Getting to know your electricity system
Energy is all around us in many forms, from the food we eat, to the shining sun and blowing wind, to the electricity coming from our sockets. How that energy is created and used, and in particular how it is converted into electricity, has an enormous but often poorly understood impact on our lives and our world.
Our Power wants to change that. Over the next few weeks, we will be breaking down the energy system in Ontario so that we can all be better informed about our energy choices individually and as a province. By the end of the series, you will better understand:
- What energy is and how it is turned into electricity;
- Climate policy in Ontario and Canada;
- The players in Ontario’s system and how electricity moves around the province;
- Energy pricing and what it means for your electricity bill;
- Community power and the role of citizens;
- Emerging energy innovations and why the future is about to look a whole lot different; and
- Ontario at a crossroads – and what individuals can to do to help make smart choices.
Today, we start from the beginning; with a focus on understanding what energy is and how it is converted into the electricity we need to live our modern lives.
What is energy, anyway?
Energy is a property of all objects in the universe. It can be thought of as the potential of a thing to do some kind of work – to push or pull, move or lift, etc. It can be stored, as in the case of food energy, or batteries, or hydro dams. It cannot be created nor destroyed, but it can be transferred from one form to another.
The origin of most energy on earth is the sun. Energy from the sun can be trapped as heat inside the earth as geothermal energy, or it can heat the surface of the earth in different places to generate air and water currents, or it can provide light that is converted to multiple forms of energy, including energy for plants to undergo photosynthesis. Animals then feed off plants to fuel themselves.
Fossil fuels, including oil, coal, and natural gas, also originate from the sun. These carbon energy sources found deep in the ground are fossilised plants that have decayed and transformed over millions of years. Fossil fuels are non-renewable energy sources because they are in finite supply.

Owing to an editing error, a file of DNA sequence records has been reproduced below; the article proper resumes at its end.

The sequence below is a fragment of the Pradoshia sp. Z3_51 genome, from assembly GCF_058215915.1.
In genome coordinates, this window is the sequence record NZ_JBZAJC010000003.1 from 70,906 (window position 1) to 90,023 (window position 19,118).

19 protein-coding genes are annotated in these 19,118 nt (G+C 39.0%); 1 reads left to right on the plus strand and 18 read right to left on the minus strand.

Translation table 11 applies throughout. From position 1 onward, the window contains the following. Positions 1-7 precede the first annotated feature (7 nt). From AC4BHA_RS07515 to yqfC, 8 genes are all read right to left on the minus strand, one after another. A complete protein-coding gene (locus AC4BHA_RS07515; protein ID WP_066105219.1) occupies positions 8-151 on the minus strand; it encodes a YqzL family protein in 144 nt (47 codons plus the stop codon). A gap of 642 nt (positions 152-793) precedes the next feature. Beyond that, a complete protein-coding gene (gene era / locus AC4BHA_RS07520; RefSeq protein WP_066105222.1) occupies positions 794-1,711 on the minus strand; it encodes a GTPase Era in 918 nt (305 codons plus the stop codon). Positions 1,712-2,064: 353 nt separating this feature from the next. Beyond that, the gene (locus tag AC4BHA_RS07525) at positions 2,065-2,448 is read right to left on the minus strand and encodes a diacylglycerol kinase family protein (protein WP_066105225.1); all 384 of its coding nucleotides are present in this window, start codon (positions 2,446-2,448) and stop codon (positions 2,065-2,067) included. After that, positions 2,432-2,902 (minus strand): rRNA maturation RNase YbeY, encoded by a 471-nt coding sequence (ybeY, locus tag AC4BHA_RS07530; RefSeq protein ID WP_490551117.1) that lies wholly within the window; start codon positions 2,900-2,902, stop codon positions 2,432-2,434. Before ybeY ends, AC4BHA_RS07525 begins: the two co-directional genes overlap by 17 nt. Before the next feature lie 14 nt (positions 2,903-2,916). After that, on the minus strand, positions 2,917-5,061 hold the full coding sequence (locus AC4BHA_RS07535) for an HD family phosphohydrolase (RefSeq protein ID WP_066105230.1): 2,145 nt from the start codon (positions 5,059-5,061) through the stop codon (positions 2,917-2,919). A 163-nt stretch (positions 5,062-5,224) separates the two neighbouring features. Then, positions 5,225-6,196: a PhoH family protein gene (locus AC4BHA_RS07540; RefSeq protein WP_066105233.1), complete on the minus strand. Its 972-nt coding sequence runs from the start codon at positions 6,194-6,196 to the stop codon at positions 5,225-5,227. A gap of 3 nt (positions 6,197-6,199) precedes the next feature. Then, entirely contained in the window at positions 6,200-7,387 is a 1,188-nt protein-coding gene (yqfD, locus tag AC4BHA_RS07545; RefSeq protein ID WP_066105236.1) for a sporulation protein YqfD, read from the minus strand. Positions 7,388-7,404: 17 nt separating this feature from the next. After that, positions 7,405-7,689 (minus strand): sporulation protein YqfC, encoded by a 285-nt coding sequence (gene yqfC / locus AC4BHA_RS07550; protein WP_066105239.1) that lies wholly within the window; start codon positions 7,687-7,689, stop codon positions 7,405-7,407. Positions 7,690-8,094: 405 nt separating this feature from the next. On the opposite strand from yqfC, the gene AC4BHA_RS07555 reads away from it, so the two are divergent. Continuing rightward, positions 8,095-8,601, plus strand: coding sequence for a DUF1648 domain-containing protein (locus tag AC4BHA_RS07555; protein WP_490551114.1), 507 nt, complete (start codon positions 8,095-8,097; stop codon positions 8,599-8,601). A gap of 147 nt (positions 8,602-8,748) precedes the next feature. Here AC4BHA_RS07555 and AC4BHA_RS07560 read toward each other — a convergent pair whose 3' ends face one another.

Uranium is another common source of non-renewable energy, used in nuclear power production. Uranium is a naturally occurring element, and is mined from ore in the ground before being processed for use in nuclear fission, a chemical process that creates heat.
Energy sources that are not in limited supply and can be replenished over a human timescale are called renewable energy sources, and include solar, wind, geothermal, water, and bioenergy.
Here’s a cool video that sums this all up from TED Ed:
How energy becomes electricity
Now comes the truly innovative part – as we capture these sources of energy, we are able to convert that energy into electricity in order to power the necessities and luxuries of our lives. Electricity is the flow of moving electrons, created by an energy source and then converted into another form of energy at the end of the line (e.g. light energy to brighten our homes, or heat energy to warm them).
Power from the wind, bioenergy, nuclear, and fossil fuel for human use is generated through the same basic mechanism. A force, such as moving wind or water, or steam created from burning fuels, spins a turbine connected to a shaft and a generator. Within the generator, magnets interact with coils to generate electrons, which travel along a wire in the form of electricity.
The exception is solar energy. In the case of solar, photons (particles of light and electromagnetic radiation) from the sun are captured in solar panels and channelled into an electric current.
Check out this handy explanation of electricity generation in Ontario, produced by the Ministry of Energy:
The climate change connection
Electricity may be generated in a similar way across fuel types, but not all energy sources are created equal. For example, nuclear energy generates dangerous radioactive waste, for which we still have no long-term storage solution.
Burning fossil fuels such as coal, oil and natural gas for electricity generation releases carbon emissions, which become trapped in the atmosphere and contribute to climate change. We have already seen extreme weather events, droughts, floods, and diseases that are linked to this climate destabilization, which makes the shift to a 100% renewable energy system a modern imperative.
David Suzuki explains it well in this video:
We hope you learned something about energy today, especially why we need to accelerate our transition to a renewable energy powered world.
Next time, we outline major policies affecting climate in Ontario and what you can do to get involved.